We Can Give It… But Can We Take It?

Why is feedback so easy to give but so hard to receive? In my experience most of us have negative emotions associated with feedback. Receiving feedback, even from people we trust and with whom we have good relationships, can cause us to have a defensive, emotional response. Sometimes that response is voiced and sometimes we internalize it. Either way, we generally don’t like it and don’t take it well.

We tend to avoid feedback because we dislike feeling criticized. We often attach feedback to critical comments we’ve received in the past from others, and this can have a cumulative effect of discomfort and defensiveness.

However, there is a big upside to feedback. All progress and positive change starts when we learn and accept the truth. When we accept the truth, we become powerful beings. It all comes down to training ourselves to see feedback as a positive nudge to become a better version of ourselves. It helps us to see how we are actually perceived versus how we had wished to be perceived or how we think we are perceived.

Think back to the last few times someone gave you feedback whether it was your significant other, a friend, an employee or teammate, or a boss. Think back about your initial reaction.  If you discover that you do, in fact, resist feedback and that you want to re-evaluate your reaction to leverage the gifts embedded in that feedback, then consider these ideas:

  • Acknowledge your feelings. The first step to overcoming or changing a reaction is to acknowledge it. Once your brain identifies a problem, it immediately starts working to solve it. So, if this is something you are struggling with, we challenge you to become more self-aware this week and to let your brain get to work on the challenge.
  • Ask questions about the feedback, if you can. Deepen your understanding of it, and ask for suggestions about how you could gain a better result.
  • Detach the feedback and the behavior it describes or evaluates from you as a person. In other words, most of us never set out to get a negative result, hurt someone’s feelings, or make mistakes. Give yourself some credit and some grace and try to be as objective and curious as you can about the things you could change to get a better result.
  • Practice gratitude for the potential and likely embedded gifts hidden within the feedback.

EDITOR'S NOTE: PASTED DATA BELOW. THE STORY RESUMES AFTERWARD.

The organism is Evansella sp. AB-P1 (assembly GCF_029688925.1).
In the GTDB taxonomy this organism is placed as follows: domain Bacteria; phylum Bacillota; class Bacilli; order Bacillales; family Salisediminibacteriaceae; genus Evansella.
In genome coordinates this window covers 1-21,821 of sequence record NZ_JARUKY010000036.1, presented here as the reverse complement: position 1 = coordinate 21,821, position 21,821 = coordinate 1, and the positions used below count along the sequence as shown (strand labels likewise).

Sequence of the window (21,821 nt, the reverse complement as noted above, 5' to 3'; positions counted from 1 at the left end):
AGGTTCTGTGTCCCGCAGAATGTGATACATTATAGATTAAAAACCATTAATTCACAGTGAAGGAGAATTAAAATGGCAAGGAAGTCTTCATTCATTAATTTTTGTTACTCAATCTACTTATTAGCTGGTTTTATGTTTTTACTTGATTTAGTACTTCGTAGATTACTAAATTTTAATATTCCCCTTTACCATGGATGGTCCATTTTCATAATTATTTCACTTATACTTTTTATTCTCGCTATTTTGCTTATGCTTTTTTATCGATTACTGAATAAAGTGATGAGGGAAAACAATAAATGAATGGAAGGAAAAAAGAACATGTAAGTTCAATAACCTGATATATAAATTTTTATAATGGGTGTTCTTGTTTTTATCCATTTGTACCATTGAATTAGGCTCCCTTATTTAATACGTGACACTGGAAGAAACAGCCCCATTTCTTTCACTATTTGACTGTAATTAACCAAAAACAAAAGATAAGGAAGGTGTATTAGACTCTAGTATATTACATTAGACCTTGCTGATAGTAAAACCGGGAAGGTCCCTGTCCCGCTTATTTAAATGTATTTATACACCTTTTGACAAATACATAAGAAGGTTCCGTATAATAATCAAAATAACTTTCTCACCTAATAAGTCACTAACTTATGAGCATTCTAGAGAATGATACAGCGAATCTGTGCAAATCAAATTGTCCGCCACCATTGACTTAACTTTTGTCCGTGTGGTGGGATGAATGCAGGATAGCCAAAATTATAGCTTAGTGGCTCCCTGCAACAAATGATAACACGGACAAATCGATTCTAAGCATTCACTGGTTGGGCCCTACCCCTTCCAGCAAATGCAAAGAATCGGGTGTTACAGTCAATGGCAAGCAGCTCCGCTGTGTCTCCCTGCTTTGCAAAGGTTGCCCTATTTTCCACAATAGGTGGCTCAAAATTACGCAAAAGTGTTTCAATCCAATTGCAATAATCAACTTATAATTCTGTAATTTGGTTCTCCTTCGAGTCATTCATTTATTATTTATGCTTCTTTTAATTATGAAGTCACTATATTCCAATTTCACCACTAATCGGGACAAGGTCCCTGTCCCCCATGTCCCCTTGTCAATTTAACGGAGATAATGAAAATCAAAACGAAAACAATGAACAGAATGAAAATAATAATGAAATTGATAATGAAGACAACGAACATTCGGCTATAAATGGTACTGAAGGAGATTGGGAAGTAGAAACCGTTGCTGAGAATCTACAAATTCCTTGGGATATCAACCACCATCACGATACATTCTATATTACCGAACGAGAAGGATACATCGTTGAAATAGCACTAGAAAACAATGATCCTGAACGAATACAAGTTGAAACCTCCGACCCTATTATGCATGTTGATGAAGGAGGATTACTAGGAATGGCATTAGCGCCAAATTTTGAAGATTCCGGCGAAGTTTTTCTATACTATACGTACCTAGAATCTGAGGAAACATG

Try it out and see what your brain can solve. See how useful feedback can be when you remain open, neutral, and grateful. The power from all the feedback you have been afraid to hear is waiting for you to catch up with the best version of you.

“Taking constructive criticism from others is required to get to the next level.”

~ Wendy Starland


  1. Katherine, thank you for this.

    Reading the reviews after my last webinar, there were two that stood out, and they weren’t the positive reviews! One said, “While this is good information and very thorough, this will screening will not get done in our office. We have less than an hour for our hygiene appointments.”
    My first thought was, well you just need to do it and also have a conversation with the dentists about adequate time for a hygiene appointment. That’s the first thought reaction. Then I took myself back to the reality of clinical dental hygiene and remembered where I once was with this screening. And, if one person voiced this, how many others are thinking it but not voicing it, and how can I address this topic better in my courses? As we know, time is gold in dentistry.

    There was one negative comment about me as a presenter, and it hurt. It hurt, however, I knew it was the truth. I was not top of game in this presentation, I knew it when I was giving it. Then to sit and listen to the recording of it… it was painful. I learned from it.

    1. I have gotten these same kind of responses at my speeches and they are painful to read. I try to be open (as you have been) to the suggestions, critiques, or even complaints and also try to keep them in perspective as to the percentages. For example, if I get one in a hundred that is negative… I do seriously consider the response but understand that is the opinion of 1% of my audience. If however, its closer to 20 out of hundred, then I know for sure that if 20% share the same kind of frustration… there is definitely something here for me to pay serious attention to. Hope that helps. Sounds like you handled this feedback perfectly.

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